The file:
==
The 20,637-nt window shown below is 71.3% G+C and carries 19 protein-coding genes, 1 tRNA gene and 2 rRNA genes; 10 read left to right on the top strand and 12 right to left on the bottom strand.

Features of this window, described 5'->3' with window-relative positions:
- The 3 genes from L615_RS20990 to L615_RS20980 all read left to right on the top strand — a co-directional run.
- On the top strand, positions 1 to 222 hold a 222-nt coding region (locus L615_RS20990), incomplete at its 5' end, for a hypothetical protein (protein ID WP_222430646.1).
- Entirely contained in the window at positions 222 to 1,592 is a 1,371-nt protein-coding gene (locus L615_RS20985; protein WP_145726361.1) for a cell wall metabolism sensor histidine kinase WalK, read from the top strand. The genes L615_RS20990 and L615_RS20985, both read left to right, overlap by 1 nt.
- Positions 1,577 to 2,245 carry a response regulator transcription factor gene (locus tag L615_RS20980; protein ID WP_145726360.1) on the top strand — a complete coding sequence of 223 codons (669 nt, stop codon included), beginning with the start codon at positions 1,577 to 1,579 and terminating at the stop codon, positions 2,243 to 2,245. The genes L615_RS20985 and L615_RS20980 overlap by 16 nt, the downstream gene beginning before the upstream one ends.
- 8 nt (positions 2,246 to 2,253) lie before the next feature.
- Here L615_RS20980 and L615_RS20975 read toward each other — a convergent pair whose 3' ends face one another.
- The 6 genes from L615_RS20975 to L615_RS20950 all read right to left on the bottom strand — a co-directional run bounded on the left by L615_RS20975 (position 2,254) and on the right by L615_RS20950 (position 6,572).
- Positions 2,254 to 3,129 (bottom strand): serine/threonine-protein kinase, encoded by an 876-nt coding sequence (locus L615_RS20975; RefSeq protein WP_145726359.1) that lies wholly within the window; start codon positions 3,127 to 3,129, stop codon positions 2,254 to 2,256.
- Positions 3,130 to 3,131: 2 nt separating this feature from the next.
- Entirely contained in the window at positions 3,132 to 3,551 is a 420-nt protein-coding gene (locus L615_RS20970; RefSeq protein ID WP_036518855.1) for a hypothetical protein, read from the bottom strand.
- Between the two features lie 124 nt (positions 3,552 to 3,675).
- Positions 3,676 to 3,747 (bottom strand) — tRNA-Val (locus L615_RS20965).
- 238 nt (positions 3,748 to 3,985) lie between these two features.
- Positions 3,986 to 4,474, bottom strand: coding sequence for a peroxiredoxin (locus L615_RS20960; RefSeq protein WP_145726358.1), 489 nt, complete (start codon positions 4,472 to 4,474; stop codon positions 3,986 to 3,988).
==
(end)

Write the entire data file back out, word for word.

The 20,637-nt window shown below is 71.3% G+C and carries 19 protein-coding genes, 1 tRNA gene and 2 rRNA genes; 10 read left to right on the top strand and 12 right to left on the bottom strand.

Features of this window, described 5'->3' with window-relative positions:
- The 3 genes from L615_RS20990 to L615_RS20980 all read left to right on the top strand — a co-directional run.
- On the top strand, positions 1 to 222 hold a 222-nt coding region (locus L615_RS20990), incomplete at its 5' end, for a hypothetical protein (protein ID WP_222430646.1).
- Entirely contained in the window at positions 222 to 1,592 is a 1,371-nt protein-coding gene (locus L615_RS20985; protein WP_145726361.1) for a cell wall metabolism sensor histidine kinase WalK, read from the top strand. The genes L615_RS20990 and L615_RS20985, both read left to right, overlap by 1 nt.
- Positions 1,577 to 2,245 carry a response regulator transcription factor gene (locus tag L615_RS20980; protein ID WP_145726360.1) on the top strand — a complete coding sequence of 223 codons (669 nt, stop codon included), beginning with the start codon at positions 1,577 to 1,579 and terminating at the stop codon, positions 2,243 to 2,245. The genes L615_RS20985 and L615_RS20980 overlap by 16 nt, the downstream gene beginning before the upstream one ends.
- 8 nt (positions 2,246 to 2,253) lie before the next feature.
- Here L615_RS20980 and L615_RS20975 read toward each other — a convergent pair whose 3' ends face one another.
- The 6 genes from L615_RS20975 to L615_RS20950 all read right to left on the bottom strand — a co-directional run bounded on the left by L615_RS20975 (position 2,254) and on the right by L615_RS20950 (position 6,572).
- Positions 2,254 to 3,129 (bottom strand): serine/threonine-protein kinase, encoded by an 876-nt coding sequence (locus L615_RS20975; RefSeq protein WP_145726359.1) that lies wholly within the window; start codon positions 3,127 to 3,129, stop codon positions 2,254 to 2,256.
- Positions 3,130 to 3,131: 2 nt separating this feature from the next.
- Entirely contained in the window at positions 3,132 to 3,551 is a 420-nt protein-coding gene (locus L615_RS20970; RefSeq protein ID WP_036518855.1) for a hypothetical protein, read from the bottom strand.
- Between the two features lie 124 nt (positions 3,552 to 3,675).
- Positions 3,676 to 3,747 (bottom strand) — tRNA-Val (locus L615_RS20965).
- 238 nt (positions 3,748 to 3,985) lie between these two features.
- Positions 3,986 to 4,474, bottom strand: coding sequence for a peroxiredoxin (locus L615_RS20960; RefSeq protein WP_145726358.1), 489 nt, complete (start codon positions 4,472 to 4,474; stop codon positions 3,986 to 3,988).